Published on May 9th, 2012 | by Steven Hodson0
“Accidental” Surveillance By US Drones Kept For 90 Days
It is loudly proclaimed that the US doesn’t use its constantly growing drone fleet for surveillance within the borders of the United States, except there’s a slight problem with that statement – there’s a loophole.
According the Air Force policy, or rather a clause within that policy, any photos and videos of US citizens taken without their consent can be kept for 90 days. This is conveniently referred to as “accidental surveillance” and it can, and will be, analyzed to determine if those images or video can be kept under current domestic spying laws.
Needless to say this has caused some concern, and quite rightly, among concerned parties like Steven Aftergood, a member of the Federation of American Scientists and the person who came across the clause. To those looking into this the wording is just a fancy way of getting around the law because the Air Force can claim “accidental surveillance” but still be able to investigate the footage using the claim that they have to verify if it can be kept or not.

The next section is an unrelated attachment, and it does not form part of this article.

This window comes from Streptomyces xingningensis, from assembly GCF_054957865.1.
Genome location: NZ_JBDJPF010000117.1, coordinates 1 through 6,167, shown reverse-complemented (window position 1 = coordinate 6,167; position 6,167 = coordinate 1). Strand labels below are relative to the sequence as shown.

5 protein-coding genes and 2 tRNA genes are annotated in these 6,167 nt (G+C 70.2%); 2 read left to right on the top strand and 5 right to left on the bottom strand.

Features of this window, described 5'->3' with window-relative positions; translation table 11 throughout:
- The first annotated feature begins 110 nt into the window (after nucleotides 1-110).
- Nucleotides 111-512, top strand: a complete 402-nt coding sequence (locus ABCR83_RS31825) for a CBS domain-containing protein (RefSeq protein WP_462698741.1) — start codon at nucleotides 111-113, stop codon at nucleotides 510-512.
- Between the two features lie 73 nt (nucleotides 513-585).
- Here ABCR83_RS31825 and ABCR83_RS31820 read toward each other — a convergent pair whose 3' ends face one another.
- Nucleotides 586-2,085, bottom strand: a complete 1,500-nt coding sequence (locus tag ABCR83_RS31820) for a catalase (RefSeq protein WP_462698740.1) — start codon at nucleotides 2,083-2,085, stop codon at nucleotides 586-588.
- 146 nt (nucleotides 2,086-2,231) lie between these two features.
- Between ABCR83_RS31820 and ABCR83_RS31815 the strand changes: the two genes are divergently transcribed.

Even if you avoid the cynical proposition that an Air Force engineer might be tempted to “accidentally” leave the cameras rolling during a test flight over a sensitive area, the idea of investigating evidence for wrongdoing after it’s been collected is something like justifying a search warrant with the drugs that a DEA agent discovered after illegally entering a private residence.
If the evidence collected by the Air Force is indeed found to incriminate US citizens, it can be shared with law enforcement agencies with a court order. The Air Force’s domestic interests only extend to terrorist activities and large-scale drug enforcement, but there’s no stipulation of what purpose the surveillance has to serve if it’s passed around.
So, who’s watching the watchers?